Shortage of affordable housing behind some sex-for-rent schemes
Published Friday, April 29, 2016 5:55PM PDT
A shortage of affordable housing is partially to blame for a number of ads offering discounted or free rent in exchange for sex, an advocate says.
Many tenants and landlords use sites like Craigslist to communicate, but some online ads aren't looking for money in exchange for shelter.
There are several ads in the "rooms & shares" section offering "free rent" to attractive women, in exchange for "discreet and mutual arrangements."
"Seeking an attractive, fit and classy female, 19+," one ad reads.
"Busy good looking and young professional, recently single, just trying something new and different and straightforward."
Another poster wrote that they are looking for a "sexy roommate," who is open-minded, loves to laugh and will do some house cleaning.
A third promises free rent for the "right girl," from a man who describes himself as attractive and in his mid-30s.
"Let's drink tonight and see if we can make this work," the ad says.
While the ads aren't a new concept, they take on a more sinister tone in a city with high rental rates and low availability.
"They seek women that are the most vulnerable," Maria Paredes told CTV News on Friday.
Paredes, a transition house worker for Vancouver Rape Relief and Women's Shelter, said that women are forced into accepting the deals when they can't find an alternative.
"It's really despicable to know that men are taking advantage of women's poverty and the current affordable housing crisis here in Vancouver," she said.
While Parades says the ads are essentially soliciting prostitution, police say their hands are tied.
"For the most part, these ads aren't illegal. The wording in them is left very general for a reason," Vancouver Police Const. Brian Montague said.
"Obviously it's implied that there's an exchange of sex for services -- in this case free rent -- but that's an assumption and we can't arrest people based on assumptions."
Police said the ads are no different than those for "sugar daddies," which openly invite women to find wealthy benefactors.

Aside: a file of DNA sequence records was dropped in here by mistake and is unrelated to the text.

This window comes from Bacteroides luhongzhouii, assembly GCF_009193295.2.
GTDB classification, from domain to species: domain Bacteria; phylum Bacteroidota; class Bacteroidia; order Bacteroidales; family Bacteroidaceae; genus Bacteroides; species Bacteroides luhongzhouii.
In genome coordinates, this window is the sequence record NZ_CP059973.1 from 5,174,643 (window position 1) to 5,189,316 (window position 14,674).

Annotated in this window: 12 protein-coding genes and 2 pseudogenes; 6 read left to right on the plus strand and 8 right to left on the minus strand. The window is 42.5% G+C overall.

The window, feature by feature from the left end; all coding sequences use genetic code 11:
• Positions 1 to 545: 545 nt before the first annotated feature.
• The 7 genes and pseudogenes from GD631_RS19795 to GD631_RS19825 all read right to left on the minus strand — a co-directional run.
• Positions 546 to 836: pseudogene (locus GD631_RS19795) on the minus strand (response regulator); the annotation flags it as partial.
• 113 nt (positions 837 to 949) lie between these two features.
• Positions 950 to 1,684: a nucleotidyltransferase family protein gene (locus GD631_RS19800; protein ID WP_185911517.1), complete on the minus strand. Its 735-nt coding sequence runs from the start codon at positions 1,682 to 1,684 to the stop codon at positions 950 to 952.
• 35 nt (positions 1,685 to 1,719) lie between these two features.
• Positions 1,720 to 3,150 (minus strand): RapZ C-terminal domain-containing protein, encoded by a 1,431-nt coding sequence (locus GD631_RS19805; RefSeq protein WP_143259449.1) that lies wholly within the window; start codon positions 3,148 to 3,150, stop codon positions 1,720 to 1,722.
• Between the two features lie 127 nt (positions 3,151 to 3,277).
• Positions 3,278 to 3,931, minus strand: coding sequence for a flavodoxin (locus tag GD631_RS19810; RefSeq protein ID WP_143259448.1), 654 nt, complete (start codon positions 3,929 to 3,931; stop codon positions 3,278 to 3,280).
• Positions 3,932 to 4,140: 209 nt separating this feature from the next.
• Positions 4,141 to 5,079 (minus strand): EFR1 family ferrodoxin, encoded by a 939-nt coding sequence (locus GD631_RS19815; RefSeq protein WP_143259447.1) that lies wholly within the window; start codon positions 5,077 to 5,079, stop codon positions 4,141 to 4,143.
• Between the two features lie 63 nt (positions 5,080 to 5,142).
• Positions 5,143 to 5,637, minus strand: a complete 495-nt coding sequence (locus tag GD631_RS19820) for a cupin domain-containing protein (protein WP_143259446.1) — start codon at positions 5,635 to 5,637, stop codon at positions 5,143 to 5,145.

Montague added that police have to prioritize where they place their limited resources, and because the rental agreements are generally between "two consenting adults," officers spend their time investigating other cases.
"It doesn't mean they can't become a priority if public safety is a concern or if there's a specific ad or a person that's taking advantage or exploiting someone," he said.
Although officers are generally unable to press charges, police warned that women should think twice about responding to ads offering free rent online.
"Some of them are individuals who would be predatory, potentially suffering from mental health issues... Things can go very bad very quickly," Montague said.
While advocates want more support from police, they also think that political leaders have a role to play.
At the Vancouver Rape Relief and Women's Shelter, Paredes said she's seen how women in transition housing struggle to find homes.
"Welfare rates are extremely low, housing rates are extremely high, and women always tell us how hard it is to be out there looking for housing."
Paredes said that it is "terrifying" to her to see that women aren't being protected by the criminal justice system, particularly in cases of spousal abuse.
"They have a responsibility to women to have affordable housing and to have real options and resources for them to leave their abusive husbands or really survive in this city."
Anyone in need of assistance can contact the Vancouver Rape Relief crisis line or learn about transition housing by calling 604-872-8212.
With a report from CTV Vancouver's Penny Daflos